The first translation into English of a landmark argument about the genre of the gospels
Karl Ludwig Schmidt's classic Die Stellung der Evangelien der allgemeinen Literaturgeschichte was one of a handful of twentieth-century essays on the New Testament to set the agenda for an entire generation of New Testament scholars. First published in 1923, the text laid out Schmidt's contention that the gospels represent a literary genre that does not derive from others in the ancient world. In portraying the gospels as the written record of an oral tradition rather than as biographical or historical text, the German scholar found points of comparison with the Sayings of the Desert Fathers and the later collections of Faust legends. Schmidt's powerful argument has commanded attention in Germany for decades but has never before been fully available in English. In recent years the question of gospel genre has reemerged as an issue of debate. With this translation, Byron R. McCane enables a new generation of English-speaking scholars to engage with Schmidt's classic perspective on an enduring question.
In an introduction to the volume, John Riches places Schmidt's landmark study in its context. He locates the text among the writings of the form critics, with whom Schmidt allied himself, and relates it to Schmidt's own still untranslated study of the topography and chronology of the gospels. He documents the essay's reception in the English-speaking world and critically examines the way Schmidt is understood in present-day discussion of the genre of the gospels. Riches also explores how recent efforts to classify the gospels as ancient biographies have in many ways misread and misrepresented Schmidt's views—errors that this translation will help to rectify.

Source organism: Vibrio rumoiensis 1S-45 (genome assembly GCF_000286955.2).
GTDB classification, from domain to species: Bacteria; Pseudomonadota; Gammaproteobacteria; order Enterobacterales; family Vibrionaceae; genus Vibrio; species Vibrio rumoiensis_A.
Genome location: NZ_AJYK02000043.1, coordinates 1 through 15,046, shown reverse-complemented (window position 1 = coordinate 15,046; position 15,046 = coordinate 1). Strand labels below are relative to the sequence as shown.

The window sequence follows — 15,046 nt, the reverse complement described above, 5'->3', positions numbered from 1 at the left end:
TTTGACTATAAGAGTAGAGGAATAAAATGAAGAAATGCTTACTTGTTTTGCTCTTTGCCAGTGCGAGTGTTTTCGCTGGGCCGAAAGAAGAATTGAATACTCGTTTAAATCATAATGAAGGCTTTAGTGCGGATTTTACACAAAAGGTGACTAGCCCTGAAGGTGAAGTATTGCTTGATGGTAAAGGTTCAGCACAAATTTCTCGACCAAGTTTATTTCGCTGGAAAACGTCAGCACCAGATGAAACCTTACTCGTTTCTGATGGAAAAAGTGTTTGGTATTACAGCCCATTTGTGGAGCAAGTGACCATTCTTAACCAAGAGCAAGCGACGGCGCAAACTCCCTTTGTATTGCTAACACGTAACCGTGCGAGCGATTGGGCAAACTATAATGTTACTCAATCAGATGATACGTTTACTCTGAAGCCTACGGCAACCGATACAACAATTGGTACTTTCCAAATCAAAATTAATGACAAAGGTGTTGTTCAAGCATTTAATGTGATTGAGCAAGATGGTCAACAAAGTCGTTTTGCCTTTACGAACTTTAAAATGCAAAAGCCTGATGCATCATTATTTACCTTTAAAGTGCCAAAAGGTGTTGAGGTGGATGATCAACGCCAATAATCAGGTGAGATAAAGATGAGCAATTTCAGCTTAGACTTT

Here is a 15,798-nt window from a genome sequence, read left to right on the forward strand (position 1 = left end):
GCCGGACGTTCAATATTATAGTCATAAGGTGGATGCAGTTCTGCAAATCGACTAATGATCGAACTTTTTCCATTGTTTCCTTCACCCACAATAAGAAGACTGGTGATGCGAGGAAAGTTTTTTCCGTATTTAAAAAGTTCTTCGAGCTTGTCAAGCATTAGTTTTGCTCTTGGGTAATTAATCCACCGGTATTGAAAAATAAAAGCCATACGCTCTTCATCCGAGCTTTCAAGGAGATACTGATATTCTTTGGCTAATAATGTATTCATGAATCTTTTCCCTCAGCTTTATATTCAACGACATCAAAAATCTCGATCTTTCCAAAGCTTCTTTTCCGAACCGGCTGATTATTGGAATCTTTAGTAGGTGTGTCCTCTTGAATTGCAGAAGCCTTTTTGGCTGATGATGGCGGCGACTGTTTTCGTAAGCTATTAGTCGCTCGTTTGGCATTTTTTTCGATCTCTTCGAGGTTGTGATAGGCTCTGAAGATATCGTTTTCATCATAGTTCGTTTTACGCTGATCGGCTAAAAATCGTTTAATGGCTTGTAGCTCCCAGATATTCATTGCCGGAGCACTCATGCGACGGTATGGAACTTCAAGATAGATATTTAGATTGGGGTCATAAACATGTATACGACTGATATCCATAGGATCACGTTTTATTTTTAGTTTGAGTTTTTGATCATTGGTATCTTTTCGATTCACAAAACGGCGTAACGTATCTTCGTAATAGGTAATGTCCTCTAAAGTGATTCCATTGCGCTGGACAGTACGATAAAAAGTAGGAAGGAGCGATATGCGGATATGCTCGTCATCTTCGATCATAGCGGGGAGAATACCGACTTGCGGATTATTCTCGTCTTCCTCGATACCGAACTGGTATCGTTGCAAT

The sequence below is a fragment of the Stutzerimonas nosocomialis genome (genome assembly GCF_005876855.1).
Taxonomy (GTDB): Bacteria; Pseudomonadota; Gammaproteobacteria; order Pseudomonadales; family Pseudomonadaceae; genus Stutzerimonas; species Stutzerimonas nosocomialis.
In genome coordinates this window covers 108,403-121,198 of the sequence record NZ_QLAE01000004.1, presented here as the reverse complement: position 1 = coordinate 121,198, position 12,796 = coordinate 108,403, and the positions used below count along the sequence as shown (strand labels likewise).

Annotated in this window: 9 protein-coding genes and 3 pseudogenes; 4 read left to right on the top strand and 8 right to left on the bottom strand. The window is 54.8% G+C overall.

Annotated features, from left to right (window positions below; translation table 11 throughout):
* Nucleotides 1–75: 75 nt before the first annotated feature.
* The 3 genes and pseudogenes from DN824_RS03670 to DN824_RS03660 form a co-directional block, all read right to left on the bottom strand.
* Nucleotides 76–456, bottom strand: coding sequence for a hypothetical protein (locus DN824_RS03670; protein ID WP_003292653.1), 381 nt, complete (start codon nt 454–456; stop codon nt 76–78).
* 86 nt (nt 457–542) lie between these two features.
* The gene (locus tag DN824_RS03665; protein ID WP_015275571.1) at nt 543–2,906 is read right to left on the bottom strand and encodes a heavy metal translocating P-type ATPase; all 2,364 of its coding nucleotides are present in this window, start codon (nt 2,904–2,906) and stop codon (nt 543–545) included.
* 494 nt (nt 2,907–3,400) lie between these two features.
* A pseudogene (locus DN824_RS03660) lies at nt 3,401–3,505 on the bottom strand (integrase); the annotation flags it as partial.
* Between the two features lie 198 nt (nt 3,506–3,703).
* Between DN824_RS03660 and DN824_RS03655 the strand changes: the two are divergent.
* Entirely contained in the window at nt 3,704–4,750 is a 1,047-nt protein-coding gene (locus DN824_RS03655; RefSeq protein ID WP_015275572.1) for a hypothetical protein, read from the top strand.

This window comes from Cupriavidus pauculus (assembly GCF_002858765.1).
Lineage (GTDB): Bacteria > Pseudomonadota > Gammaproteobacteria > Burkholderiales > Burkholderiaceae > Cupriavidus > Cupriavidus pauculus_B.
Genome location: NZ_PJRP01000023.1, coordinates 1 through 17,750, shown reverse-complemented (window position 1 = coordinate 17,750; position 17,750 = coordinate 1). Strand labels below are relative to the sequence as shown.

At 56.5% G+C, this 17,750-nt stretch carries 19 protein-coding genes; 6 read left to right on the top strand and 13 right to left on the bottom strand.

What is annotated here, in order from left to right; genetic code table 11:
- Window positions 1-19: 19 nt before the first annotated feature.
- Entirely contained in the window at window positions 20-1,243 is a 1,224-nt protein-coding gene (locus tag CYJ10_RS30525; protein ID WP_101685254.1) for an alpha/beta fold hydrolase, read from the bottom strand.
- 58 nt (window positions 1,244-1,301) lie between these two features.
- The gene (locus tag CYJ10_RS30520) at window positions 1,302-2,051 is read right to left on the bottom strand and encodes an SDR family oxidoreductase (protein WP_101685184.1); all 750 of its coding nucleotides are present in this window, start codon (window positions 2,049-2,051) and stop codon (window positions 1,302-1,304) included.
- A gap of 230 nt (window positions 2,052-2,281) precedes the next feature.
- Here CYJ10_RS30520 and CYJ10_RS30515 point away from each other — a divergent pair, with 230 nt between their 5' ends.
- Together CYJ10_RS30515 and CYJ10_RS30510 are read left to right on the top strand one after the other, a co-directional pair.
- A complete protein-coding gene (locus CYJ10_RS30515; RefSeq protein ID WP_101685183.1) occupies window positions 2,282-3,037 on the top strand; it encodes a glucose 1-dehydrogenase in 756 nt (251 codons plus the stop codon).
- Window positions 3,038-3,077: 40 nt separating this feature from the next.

Karl Ludwig Schmidt (1891–1956) was one of the most distinguished twentieth-century scholars to undertake the literary criticism of the gospels. His landmark study Der Rahmen der Geschichte Jesu: Literarkritische Untersuchungen zur ältesten Jesusberlieferung (1918) and the essay translated here have long been recommended reading not only for students in biblical studies but also for divinity school students.
Byron R. McCane is an associate professor of religion and chair of the Department of Religion at Converse College in Spartanburg, South Carolina. His interest in the gospels includes the archaeology of Galilee, and he is director of the Field School of the Sepphoris Acropolis Excavations. McCane lives in Spartanburg.
John Riches is professor of divinity and biblical criticism at the University of Glasgow. He was one of the translators of Rudolf Bultmann's Gospel of John: A Commentary and is the author of A Century of New Testament Study. His most recent book is Conflicting Mythologies: Identity Formation in the Gospels of Mark and Matthew.